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Thai teenager charged with murder over Bangkok mall shooting

BANGKOK: Thai authorities charged a 14-year-old boy with premeditated murder and illegal possession of a firearm on Wednesday (Oct 4) after a shooting spree at a Bangkok mall using what police said was a modified pistol intended to fire blanks.

Two people were killed and five wounded in the shooting at Siam Paragon shopping centre on Tuesday, the latest gun violence to shock Thailand in the past three years. 

The suspect had suffered a psychological breakdown in the run-up to the shooting, police said. But a court turned down a police request to detain the teenager at a mental health facility and ordered him into juvenile detention instead, according to a court document seen by Reuters. 

He faces five charges including illegal possession of a firearm, the illegal carrying of a firearm in public and illegal discharge of a firearm in public, Major General Nakarin Sukhontawit told Reuters.

The shooting spree erupted late on Tuesday afternoon at the upmarket mall in Bangkok’s bustling commercial heart, sending hundreds of panicked shoppers racing to the exits, some screaming as gunshots rang out. 

A Chinese and Myanmar national were killed. 

The suspect surrendered after police cornered him in a designer furniture shop. 

Related:

Suspected Thai mall shooter suffered breakdown, used modified pistol: Police

'Everybody was screaming': Fear, chaos at Bangkok's Siam Paragon mall as gunman opened fire

THAI PM VOWS ACTION

Thai Prime Minister Srettha Thavisin on Wednesday vowed “preventive measures” after the shooting raised fresh questions about gun control in the country. 

He joined a minute’s silence at the mall before offering the government’s condolences to the families of the two female victims.

“I am confident Siam Paragon and government officials did their best to minimise the casualties and damage,” he said.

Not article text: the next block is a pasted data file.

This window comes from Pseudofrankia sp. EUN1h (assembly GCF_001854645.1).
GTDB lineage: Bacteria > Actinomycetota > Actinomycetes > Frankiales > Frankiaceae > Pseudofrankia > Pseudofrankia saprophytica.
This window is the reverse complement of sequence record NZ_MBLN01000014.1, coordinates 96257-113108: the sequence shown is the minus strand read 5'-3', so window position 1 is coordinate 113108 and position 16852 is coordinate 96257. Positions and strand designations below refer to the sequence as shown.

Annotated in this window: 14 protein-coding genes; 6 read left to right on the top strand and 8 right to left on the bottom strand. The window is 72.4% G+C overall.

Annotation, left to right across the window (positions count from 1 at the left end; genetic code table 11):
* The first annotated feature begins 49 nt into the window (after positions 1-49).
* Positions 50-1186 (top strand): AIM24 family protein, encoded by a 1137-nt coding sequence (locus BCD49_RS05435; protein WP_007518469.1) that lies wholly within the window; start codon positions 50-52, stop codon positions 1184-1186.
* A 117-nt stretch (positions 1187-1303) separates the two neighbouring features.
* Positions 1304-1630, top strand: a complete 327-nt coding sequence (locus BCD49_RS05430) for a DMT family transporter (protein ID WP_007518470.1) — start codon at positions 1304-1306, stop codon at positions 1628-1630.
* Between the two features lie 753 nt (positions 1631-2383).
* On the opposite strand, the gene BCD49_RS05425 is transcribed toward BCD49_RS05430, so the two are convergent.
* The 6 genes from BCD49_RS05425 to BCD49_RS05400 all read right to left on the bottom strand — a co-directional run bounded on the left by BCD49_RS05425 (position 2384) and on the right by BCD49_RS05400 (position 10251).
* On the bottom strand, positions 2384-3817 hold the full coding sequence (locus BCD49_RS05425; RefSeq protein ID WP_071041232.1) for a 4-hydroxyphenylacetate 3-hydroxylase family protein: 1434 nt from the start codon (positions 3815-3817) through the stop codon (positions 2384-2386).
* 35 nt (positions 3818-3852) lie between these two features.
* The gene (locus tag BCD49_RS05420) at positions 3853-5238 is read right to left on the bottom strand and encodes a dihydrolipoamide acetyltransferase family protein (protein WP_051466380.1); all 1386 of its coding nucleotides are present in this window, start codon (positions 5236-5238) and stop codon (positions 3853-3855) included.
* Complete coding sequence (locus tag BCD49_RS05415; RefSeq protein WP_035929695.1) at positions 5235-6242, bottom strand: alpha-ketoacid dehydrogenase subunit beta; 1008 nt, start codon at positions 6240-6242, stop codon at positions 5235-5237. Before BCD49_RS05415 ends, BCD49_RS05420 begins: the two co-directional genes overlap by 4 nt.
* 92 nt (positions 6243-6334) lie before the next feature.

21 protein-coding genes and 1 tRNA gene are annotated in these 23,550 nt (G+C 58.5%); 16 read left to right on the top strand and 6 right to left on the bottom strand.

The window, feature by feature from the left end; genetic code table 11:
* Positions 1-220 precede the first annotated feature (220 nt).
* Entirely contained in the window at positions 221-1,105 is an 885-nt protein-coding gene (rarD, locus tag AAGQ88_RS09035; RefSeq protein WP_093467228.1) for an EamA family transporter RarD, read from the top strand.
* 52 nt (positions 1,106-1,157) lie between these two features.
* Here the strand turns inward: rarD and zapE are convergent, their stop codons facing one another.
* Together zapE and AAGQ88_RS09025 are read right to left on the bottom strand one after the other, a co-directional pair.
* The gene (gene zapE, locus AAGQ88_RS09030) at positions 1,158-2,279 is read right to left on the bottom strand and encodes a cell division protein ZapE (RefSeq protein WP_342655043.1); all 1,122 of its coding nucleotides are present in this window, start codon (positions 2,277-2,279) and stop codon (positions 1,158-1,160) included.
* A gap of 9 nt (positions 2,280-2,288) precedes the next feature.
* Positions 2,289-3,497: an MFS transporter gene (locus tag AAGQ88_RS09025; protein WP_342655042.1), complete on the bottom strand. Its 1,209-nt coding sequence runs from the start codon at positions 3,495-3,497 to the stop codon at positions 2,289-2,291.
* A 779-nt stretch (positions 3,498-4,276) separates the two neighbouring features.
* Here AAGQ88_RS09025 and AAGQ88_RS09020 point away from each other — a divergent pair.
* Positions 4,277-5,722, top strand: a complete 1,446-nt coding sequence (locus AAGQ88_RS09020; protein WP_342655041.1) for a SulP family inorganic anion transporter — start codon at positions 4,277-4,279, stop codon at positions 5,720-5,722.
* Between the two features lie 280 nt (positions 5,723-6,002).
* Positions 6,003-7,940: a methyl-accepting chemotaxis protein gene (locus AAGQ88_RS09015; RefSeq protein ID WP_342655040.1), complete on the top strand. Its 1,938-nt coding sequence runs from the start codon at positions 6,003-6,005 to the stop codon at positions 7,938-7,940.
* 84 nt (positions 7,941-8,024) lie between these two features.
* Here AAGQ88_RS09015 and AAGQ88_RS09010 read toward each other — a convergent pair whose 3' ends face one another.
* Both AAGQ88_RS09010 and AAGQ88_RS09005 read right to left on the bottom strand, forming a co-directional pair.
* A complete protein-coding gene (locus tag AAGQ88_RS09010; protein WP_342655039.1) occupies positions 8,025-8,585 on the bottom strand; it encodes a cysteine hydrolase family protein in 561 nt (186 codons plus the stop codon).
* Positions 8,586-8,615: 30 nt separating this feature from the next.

“Let this be the only time this happens. My government insists we will give priority to preventive measures.”

The prime minister told reporters that access to guns, including ones that can be modified, was something his government would address with police.

“They can buy from online, therefore we need to be more restrictive in young people’s access to these dangerous things,” Srettha said.

“We will work through the policy process by controlling guns and making them harder to access.”

As shoppers returned to the mall, flowers were left in front of the building while workers were seen replacing the shattered facade of a Louis Vuitton store.

AFP reporters saw that security was stepped up in some places, with bags being searched – but not on all entrances to the sprawling mall.

Mass shootings are rare in Thailand but gun violence and gun ownership are common. Ownership rules are strict, but firearms can be modified and obtained illegally, many smuggled from abroad.

Police said the 14-year-old suspect had adapted a widely sold gun meant to fire blanks.

National police chief Torsak Sukvimol said the boy had been receiving psychological treatment and had not taken his prescribed medication.

“We will have to investigate the suspect regarding whether he had violent and aggressive conduct before,” said Torsak, who met the boy soon after the shooting.

“Initially I spoke to him to calm him down … he appeared to hear someone speaking to him, he was hearing things, a noise he said told him to shoot,” he told reporters.

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